Students from other programmes are welcome to enroll in this course. Students registered in the (Research) Master Arts and Culture: Museums and Collections, take priority.
Students who are not enrolled in the Master Arts and Culture should contact the Coordinator of Studies in order to enroll.
Museums are powerful and influential institutions in their ability to shape knowledge through their collections and exhibitions. Curating has become a crucial tool for museums in the representation of the (hi)stories they construct.
In this seminar we will study the important role of curators, curating and exhibiting in museums throughout the world. Current issues and controversies concerning curating and exhibiting will be discussed and narratives of exhibitions will be analyzed. We will examine the politics and ethics of exhibitions in a wide variety of museums. Various curatorial practices and theories will be scrutized. Special attention will be given to exhibition rhetoric and the growing role of audiences. As part of the course, we will design and install our own exhibition.
gain knowledge of museum theory with an emphasis on theory of exhibiting and curating;
gain insight into current issues and controversies concerning curating and exhibitions;
gain knowledge of and experience in exhibiting;
practice their communicative skills in weekly debates and in the presentation of their own reseach topic;
develop their research skills in formulating a relevant research question and writing a paper on this subject of their own choice.
Research Master students that take this course will write a paper that reflects the demands of the Research Master. That is, they will have to formulate more complex and original research questions than the MA students, include a critical positioning towards the state of the art of its subject, and produce a longer paper (4000 words excluding annotations and bibliography instead of 3000 words).
Please consult the timetable on the MA Arts and Culture website.
Mode of instruction
Attendance is compulsory. Students are allowed to miss a maximum of two seminars, provided they present a valid reason beforehand. Students who have missed more than two seminars will have to aply to the Examination Board of the Ma Arts and Culture in order to obtain permission to further follow and complete the course.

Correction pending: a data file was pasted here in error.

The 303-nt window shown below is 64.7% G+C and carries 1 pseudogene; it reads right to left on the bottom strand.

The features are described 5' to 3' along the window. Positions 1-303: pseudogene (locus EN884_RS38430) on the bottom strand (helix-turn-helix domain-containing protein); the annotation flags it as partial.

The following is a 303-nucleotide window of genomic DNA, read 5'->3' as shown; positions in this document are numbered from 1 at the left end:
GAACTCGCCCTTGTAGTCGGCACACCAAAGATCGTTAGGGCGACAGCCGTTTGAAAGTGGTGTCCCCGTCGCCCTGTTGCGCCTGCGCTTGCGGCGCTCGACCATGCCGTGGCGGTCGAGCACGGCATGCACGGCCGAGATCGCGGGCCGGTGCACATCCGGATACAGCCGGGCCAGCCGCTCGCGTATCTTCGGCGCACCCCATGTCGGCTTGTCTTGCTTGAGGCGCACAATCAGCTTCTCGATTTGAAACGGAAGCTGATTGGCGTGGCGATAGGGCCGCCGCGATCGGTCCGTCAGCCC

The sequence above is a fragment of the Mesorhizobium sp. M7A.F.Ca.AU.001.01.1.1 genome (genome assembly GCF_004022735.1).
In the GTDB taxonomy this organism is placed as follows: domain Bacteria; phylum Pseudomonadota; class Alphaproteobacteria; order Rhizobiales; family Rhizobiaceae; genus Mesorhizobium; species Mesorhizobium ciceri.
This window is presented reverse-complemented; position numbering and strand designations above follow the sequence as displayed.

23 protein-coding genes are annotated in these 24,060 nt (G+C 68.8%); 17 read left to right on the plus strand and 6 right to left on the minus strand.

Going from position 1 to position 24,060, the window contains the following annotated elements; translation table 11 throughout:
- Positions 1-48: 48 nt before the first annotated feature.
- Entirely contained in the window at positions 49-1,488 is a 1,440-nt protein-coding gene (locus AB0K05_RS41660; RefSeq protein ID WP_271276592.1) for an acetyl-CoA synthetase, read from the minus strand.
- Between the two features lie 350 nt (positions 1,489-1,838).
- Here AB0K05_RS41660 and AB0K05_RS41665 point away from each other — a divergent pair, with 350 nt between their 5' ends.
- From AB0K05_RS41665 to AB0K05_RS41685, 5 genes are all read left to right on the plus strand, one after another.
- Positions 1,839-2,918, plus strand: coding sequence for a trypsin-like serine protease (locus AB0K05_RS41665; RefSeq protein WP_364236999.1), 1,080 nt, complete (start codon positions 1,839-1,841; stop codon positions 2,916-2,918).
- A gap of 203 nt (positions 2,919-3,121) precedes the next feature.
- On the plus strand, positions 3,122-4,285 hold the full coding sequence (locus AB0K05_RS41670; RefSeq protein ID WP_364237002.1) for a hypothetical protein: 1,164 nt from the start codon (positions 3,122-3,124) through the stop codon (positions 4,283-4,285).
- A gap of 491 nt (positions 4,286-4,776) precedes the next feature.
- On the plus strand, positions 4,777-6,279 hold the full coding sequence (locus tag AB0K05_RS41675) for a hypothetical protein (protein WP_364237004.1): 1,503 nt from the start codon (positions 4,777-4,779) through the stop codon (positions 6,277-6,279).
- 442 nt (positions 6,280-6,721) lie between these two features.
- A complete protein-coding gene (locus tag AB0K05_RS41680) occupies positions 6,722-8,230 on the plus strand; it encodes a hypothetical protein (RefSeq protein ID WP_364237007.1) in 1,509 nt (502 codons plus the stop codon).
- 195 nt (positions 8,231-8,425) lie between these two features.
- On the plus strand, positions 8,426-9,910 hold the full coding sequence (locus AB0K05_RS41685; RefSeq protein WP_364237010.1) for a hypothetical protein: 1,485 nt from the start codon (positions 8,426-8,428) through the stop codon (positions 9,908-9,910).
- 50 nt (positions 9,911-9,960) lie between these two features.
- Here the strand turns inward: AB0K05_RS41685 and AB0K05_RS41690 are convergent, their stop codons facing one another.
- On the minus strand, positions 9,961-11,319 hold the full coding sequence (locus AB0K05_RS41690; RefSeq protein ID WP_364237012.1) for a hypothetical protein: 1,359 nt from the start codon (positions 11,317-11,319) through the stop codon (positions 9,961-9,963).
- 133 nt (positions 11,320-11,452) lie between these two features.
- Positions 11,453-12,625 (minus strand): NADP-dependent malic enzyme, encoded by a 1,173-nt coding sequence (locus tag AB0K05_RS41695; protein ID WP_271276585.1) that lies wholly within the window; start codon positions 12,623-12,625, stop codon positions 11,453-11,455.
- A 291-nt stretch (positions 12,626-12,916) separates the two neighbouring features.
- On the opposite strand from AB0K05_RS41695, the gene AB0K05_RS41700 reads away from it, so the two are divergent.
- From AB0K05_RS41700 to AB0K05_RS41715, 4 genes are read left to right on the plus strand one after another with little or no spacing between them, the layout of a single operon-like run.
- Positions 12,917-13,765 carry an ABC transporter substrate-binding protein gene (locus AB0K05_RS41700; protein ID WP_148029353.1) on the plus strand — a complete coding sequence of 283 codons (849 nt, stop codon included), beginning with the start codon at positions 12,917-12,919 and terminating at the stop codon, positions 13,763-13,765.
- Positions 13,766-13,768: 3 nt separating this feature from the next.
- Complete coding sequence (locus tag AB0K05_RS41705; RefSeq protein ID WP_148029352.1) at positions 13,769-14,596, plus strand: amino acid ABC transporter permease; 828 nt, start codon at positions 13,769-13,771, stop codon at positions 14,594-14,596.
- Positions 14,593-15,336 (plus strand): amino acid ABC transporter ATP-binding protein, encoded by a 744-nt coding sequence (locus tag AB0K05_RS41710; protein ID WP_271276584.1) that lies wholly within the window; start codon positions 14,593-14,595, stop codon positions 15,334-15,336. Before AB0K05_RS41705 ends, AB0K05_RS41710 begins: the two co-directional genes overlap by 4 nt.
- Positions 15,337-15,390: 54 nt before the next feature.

attending seminar: 13 × 3 hours = 39 hours;
preparation seminar (incl. reading, museum visits, weekly assignments): 8 × 13 hours = 104 hours;
installation exhibition 8 hours
attending and contributing to symposium: 7 hours;
research and writing paper: 122 hours.
Active participation in class and weekly assignments (15%);
Oral presentation (20%);
Contribution to exhibition (15%);
Paper, 3000 words (50%), (Research Master students 4000 words)
The final grade is the average of the four grades (15%, 20%, 15%, 50%). A student passes the class if the average is a 6.0 or higher (marks under 5.0 are not allowed) and the paper is a 6.0 or higher.
The re-sit consists of two parts (paper 50% and/or alternative assignment 50%).
How and when an exam review will take place will be disclosed together with the publication of the exam results at the latest. If a student requests a review within 30 days after publication of the exam results, an exam review will have to be organized.
Blackboard will be used for special announcements, assignments and required weekly reading. Students will be expected to post questions (weekly) and assignments in Discussion Board.
Reading list will be posted on Blackboard.
Exchange and Study Abroad students: Please see the website Study in Leiden for information on how to apply/register for this course.
Registration Studeren à la carte and Contractonderwijs
fieldtrips and guest lectures are an important part of the course. Students will be expected to make frequent visits to museums in order to analyze exhibitions;
in the specialisation Museums and Collections of the MA Arts and Culture, this course focuses on contemporary practices of the museum as sites of knowledge production and platform of discussion and debate regarding issues of cultural value, identity and memory. As a free component course it also holds value for the specialisation Art of the Contemporary World and World Art Studies.